SEC puts in new ‘circuit breaker’ rules

June 10, 2010

SEC puts into place new ‘circuit breaker’ rules to prevent repeat of May 6 stock market plunge

Marcy Gordon, AP Business Writer, On Thursday June 10, 2010, 5:44 pm EDT

WASHINGTON (AP) — Federal regulators on Thursday put in place new rules aimed at preventing a repeat of last month’s harrowing “flash crash” in the stock market.

Members of the Securities and Exchange Commission approved the rules, which call for U.S. stock exchanges to briefly halt trading of some stocks that make big swings.

The major exchanges will start putting the trading breaks into effect as early as Friday for six months. The New York Stock Exchange will begin Friday’s trading session with five stocks: EOG Resources Inc., Genuine Parts Co., Harley Davidson Inc., Ryder System Inc. and Zimmer Holdings Inc. The exchange will gradually add other stocks early next week, expecting to reach by Wednesday the full number that will be covered.

The Nasdaq stock market plans to have the new program fully in place on Monday.

The plan for the “circuit breakers” was worked out by the SEC and the major exchanges following the May 6 market plunge, which saw the Dow Jones industrials lose nearly 1,000 points in less than a half-hour.

Under the new rules, trading of any Standard & Poor’s 500 stock that rises or falls 10 percent or more in a five-minute period will be halted for five minutes. The “circuit breakers” would be applied if the price swing occurs between 9:45 a.m. and 3:35 p.m. Eastern time. That’s almost the entire trading day. But it leaves out the final 25 minutes before the close — a period that often sees raging price swings, especially in recent weeks as the kind of volatility that marked the 2008 financial crisis returned.

The idea is for the trading pause to draw attention to an affected stock, establish a reasonable market price and resume trading “in a fair and orderly fashion,” the SEC said.

On May 6, about 30 stocks listed in the S&P 500 index fell at least 10 percent within five minutes. The drop briefly wiped out $1 trillion in market value as some stocks traded as low as a penny.

The disruption “illustrated a sudden, but temporary, breakdown in the market’s price-setting function when a number of stocks and (exchange-traded funds) were executed at clearly irrational prices,” SEC Chairman Mary Schapiro said in a statement. “By establishing a set of circuit breakers that uniformly pauses trading in a given security across all venues, these new rules will ensure that all markets pause simultaneously and provide time for buyers and sellers to trade at rational prices.”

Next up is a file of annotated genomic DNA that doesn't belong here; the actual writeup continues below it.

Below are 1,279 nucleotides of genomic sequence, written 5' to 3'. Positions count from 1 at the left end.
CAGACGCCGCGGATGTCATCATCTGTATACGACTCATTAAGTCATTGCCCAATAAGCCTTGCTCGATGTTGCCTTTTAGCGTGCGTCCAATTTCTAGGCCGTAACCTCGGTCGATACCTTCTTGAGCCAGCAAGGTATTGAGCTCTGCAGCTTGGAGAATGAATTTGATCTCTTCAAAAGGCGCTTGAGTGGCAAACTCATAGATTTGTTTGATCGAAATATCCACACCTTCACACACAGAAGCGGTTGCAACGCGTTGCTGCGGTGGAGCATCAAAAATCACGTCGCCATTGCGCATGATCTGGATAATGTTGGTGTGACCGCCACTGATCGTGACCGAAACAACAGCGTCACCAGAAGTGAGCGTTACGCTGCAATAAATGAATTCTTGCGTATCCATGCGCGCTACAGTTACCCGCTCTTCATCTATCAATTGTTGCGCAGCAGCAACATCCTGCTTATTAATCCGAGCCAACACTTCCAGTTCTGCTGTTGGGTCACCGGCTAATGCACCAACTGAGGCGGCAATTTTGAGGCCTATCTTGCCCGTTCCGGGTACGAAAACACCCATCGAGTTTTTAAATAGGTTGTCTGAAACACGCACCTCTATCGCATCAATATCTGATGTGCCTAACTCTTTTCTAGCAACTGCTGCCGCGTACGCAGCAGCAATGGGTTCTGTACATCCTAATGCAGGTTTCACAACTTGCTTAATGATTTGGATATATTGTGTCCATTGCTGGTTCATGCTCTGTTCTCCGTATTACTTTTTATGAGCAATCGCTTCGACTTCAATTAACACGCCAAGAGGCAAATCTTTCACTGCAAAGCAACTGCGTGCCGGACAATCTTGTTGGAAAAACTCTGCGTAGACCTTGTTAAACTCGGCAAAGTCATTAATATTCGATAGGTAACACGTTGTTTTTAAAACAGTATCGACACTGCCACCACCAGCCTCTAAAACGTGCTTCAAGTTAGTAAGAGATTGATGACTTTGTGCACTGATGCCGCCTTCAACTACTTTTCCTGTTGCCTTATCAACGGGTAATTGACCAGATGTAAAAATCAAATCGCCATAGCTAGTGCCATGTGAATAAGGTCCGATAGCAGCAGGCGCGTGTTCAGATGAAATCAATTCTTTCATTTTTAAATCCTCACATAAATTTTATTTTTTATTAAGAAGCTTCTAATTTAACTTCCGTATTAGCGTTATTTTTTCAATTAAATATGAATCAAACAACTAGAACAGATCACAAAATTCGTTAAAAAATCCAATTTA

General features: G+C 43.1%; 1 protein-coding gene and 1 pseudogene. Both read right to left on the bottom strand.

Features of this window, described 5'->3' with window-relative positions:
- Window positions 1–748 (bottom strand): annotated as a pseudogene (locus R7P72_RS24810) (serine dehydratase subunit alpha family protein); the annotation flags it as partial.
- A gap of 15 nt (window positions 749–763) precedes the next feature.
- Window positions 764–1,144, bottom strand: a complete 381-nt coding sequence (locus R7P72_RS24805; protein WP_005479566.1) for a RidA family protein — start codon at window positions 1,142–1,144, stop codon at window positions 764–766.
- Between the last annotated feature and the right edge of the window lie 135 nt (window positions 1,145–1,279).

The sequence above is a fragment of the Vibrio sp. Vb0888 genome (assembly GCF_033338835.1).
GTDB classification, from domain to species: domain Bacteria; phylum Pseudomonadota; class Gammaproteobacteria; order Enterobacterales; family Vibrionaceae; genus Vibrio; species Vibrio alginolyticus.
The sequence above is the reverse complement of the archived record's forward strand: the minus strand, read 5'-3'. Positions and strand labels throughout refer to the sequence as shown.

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Bailout, Indeed: Dow Up 404

May 10, 2010

By DONNA KARDOS YESALAVICH And KRISTINA PETERSON
Reuters

Stocks posted their biggest one-day gain in more than a year, boosted by the bailout package to stem Europe’s credit crisis.

The Dow Jones Industrial Average jumped 404.71 points, or 3.9%, to 10785.14, helped by gains in all 30 of its components. The average had its biggest one-day gain in both point and percentage terms since March 23, 2009.

The Standard & Poor’s 500-stock index rose 4.4% to 1159.73, led by its financial and consumer-discretionary sectors, up more than 5% each. All the broad measure’s other indexes posted gains as well.

The jump in U.S. stocks followed rallies in the Asian and European markets after the European Union agreed to a €750 billion ($954.83 billion) bailout, including €440 billion of loans from euro-zone governments., €60 billion from a European Union emergency fund and €250 billion from the International Monetary Fund.

In further coordinated efforts to assuage spooked markets, the European Central Bank will go into the secondary market to buy euro-zone national bonds—a step last week that its president, Jean-Claude Trichet, said the central bank didn’t even contemplate. Meanwhile, the Federal Reserve, working with other central banks, re-activated swap lines so foreign institutions can get access to loans.

“This bailout plan really avoided the worst-case scenario—it avoided contagion and the domino effect,” said Cort Gwon, director of trading strategies of FBN Securities. The package also shifts investors’ attention back to the U.S., where most economic yardsticks have been improving lately, he noted.

The Nasdaq Composite jumped 109.03 points, its first triple-digit point gain since October 2008. It closed at 2374.67, up 4.8%.

Trading volume was higher than the 2010 daily average, though below the frenzied pace of the previous two days, which included an unprecedented “flash crash” and traders’ scramble to square their books after certain trades were canceled. On Monday, composite New York Stock Exchange volume hit 7.1 billion shares, below last week’s peak near 11 billion.

U.S.-listed shares of European banks surged in reaction to the European Union’s bailout plan.


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